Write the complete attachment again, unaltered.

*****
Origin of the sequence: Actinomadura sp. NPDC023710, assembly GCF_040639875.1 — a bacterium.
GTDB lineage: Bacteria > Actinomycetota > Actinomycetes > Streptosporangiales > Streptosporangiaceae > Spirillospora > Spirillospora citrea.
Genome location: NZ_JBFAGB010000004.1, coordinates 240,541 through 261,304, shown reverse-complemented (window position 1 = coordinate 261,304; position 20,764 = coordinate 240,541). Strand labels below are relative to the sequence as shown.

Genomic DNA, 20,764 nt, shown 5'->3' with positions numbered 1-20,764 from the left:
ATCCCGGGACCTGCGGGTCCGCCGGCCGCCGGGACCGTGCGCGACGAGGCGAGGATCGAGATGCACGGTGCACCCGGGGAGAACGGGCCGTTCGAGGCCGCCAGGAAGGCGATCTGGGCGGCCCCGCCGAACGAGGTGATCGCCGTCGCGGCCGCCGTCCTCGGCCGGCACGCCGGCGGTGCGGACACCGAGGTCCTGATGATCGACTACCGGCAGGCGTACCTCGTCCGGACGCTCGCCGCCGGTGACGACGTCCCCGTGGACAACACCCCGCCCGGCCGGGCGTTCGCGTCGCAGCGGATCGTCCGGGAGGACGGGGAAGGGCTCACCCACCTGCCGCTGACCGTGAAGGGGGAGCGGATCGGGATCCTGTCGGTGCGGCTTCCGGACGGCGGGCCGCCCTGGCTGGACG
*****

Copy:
Origin of the sequence: Actinomadura sp. NPDC023710, assembly GCF_040639875.1 — a bacterium.
GTDB lineage: Bacteria > Actinomycetota > Actinomycetes > Streptosporangiales > Streptosporangiaceae > Spirillospora > Spirillospora citrea.
Genome location: NZ_JBFAGB010000004.1, coordinates 240,541 through 261,304, shown reverse-complemented (window position 1 = coordinate 261,304; position 20,764 = coordinate 240,541). Strand labels below are relative to the sequence as shown.

Genomic DNA, 20,764 nt, shown 5'->3' with positions numbered 1-20,764 from the left:
ATCCCGGGACCTGCGGGTCCGCCGGCCGCCGGGACCGTGCGCGACGAGGCGAGGATCGAGATGCACGGTGCACCCGGGGAGAACGGGCCGTTCGAGGCCGCCAGGAAGGCGATCTGGGCGGCCCCGCCGAACGAGGTGATCGCCGTCGCGGCCGCCGTCCTCGGCCGGCACGCCGGCGGTGCGGACACCGAGGTCCTGATGATCGACTACCGGCAGGCGTACCTCGTCCGGACGCTCGCCGCCGGTGACGACGTCCCCGTGGACAACACCCCGCCCGGCCGGGCGTTCGCGTCGCAGCGGATCGTCCGGGAGGACGGGGAAGGGCTCACCCACCTGCCGCTGACCGTGAAGGGGGAGCGGATCGGGATCCTGTCGGTGCGGCTTCCGGACGGCGGGCCGCCCTGGCTGGACG